South Sudan Creates New Refugee Crisis With Thousands Fleeing to Ethiopia



An offensive by government troops in South Sudan has sent thousands of refugees fleeing to neighboring Ethiopia, joining millions already driven out of Africa’s newest nation, the UN News Center reports.

An offensive by government troops in South Sudan has sent thousands of refugees fleeing to neighboring Ethiopia, joining millions already driven out of Africa’s newest nation, according to a report from the UN News Center.

"Reports from the UN International Organization on Migration (IOM) suggest that Government forces are now approaching the town of Maiwut, 25 kilometers northwest of Pagak," a town on the Ethiopian border, the report stated on Wednesday.

Citing IOM reports of South Sudanese crossing the border near Pagak, UN Special Representative in South Sudan David Shearer told reporters from the capital of Juba that he was "gravely concerned by this ongoing situation."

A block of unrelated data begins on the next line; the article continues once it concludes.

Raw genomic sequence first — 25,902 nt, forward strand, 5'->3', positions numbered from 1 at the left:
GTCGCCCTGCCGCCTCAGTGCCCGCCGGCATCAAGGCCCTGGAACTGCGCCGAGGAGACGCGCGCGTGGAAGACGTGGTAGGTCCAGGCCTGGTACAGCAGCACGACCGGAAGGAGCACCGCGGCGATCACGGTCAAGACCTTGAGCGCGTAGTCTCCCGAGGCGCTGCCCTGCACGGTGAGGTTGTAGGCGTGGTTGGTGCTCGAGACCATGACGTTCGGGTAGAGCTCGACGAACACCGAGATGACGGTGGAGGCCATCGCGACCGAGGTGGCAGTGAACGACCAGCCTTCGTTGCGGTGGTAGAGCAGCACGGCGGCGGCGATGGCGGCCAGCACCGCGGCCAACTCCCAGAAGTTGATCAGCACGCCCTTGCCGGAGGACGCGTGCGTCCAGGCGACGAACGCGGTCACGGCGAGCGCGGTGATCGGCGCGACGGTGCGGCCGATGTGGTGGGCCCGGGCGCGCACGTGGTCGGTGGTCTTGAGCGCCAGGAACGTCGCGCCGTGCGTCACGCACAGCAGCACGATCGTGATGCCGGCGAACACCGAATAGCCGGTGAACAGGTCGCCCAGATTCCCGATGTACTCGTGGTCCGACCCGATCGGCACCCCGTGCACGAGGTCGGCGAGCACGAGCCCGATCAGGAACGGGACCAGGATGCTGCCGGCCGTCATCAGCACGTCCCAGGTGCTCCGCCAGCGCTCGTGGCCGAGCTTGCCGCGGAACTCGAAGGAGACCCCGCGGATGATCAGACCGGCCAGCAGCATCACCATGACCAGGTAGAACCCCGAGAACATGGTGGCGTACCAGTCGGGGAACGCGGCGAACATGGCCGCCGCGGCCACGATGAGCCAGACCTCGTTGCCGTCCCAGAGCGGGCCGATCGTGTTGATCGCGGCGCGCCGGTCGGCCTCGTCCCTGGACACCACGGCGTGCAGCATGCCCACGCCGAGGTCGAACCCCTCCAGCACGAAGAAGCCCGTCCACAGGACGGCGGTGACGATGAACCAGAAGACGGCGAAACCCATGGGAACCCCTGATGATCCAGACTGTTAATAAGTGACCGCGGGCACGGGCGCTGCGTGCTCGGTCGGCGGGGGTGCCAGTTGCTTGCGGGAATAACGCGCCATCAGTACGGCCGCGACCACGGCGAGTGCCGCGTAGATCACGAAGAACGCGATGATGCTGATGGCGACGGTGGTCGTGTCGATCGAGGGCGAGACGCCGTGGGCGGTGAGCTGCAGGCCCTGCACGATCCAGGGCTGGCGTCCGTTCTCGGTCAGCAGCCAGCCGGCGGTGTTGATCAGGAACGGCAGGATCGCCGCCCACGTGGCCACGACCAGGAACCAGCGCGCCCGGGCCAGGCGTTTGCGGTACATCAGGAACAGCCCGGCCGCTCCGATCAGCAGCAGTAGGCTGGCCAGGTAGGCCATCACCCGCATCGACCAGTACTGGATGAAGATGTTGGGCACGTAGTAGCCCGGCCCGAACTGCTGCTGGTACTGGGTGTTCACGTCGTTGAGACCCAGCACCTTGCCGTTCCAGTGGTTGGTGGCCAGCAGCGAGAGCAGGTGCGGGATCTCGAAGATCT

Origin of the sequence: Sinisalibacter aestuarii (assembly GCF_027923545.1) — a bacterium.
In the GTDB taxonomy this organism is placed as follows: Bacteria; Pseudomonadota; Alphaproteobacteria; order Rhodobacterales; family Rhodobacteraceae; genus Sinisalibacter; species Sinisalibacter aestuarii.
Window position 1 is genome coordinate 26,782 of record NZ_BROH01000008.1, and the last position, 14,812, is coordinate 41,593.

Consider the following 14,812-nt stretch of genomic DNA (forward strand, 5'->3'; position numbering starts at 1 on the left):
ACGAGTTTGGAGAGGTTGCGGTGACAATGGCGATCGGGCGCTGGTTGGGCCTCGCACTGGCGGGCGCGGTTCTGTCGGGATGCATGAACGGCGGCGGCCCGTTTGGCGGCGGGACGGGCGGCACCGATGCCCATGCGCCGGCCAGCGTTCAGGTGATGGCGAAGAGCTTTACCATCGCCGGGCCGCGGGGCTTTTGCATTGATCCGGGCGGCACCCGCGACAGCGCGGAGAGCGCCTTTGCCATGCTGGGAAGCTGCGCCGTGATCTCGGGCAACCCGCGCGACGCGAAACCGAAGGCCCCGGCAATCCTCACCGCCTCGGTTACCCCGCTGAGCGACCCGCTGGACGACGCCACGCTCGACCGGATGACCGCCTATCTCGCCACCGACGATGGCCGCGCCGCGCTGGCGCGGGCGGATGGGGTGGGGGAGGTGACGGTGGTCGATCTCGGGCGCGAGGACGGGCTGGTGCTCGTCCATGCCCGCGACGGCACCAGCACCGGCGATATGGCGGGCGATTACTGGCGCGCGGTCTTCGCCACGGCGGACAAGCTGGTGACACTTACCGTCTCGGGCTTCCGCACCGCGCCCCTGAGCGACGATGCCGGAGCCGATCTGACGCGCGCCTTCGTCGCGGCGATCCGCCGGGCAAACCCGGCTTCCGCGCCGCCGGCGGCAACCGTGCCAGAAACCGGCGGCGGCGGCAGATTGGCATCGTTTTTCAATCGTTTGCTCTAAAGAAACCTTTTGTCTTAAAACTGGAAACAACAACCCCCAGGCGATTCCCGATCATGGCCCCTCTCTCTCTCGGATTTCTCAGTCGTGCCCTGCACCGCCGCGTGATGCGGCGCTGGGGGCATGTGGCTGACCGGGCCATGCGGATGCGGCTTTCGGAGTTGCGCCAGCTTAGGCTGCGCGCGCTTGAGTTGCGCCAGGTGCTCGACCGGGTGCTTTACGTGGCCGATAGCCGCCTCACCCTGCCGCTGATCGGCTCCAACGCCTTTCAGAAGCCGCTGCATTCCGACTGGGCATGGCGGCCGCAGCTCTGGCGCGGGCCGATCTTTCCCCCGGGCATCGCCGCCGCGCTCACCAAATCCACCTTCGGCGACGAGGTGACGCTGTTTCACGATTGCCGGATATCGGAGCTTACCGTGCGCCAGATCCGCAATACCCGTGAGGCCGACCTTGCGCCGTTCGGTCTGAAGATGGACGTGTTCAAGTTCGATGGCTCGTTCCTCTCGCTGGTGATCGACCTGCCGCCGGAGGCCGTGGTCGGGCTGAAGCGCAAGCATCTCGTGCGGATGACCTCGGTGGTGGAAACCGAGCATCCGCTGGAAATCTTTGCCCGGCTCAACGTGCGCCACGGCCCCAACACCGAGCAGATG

Shearer added that fighting had forced at least 25 aid workers near Miawut to relocate in the past week.

Nearly 1 million South Sudanese are currently sheltering in Uganda and another 200,000 have fled to other neighboring nations, according to UN estimates.

Shearer also expressed concern for 250 children in an orphanage south of Juba, which lies between government and rebel forces that are preparing to fight.

South Sudan achieved independence in 2011. Two years later, an ethnic-based civil war erupted when President President Salva Kiir of the Dinka tribe accused Vice President Riek Machar, an ethnic Nuer, of planning a coup.

Both sides have been accused of multiple atrocities.

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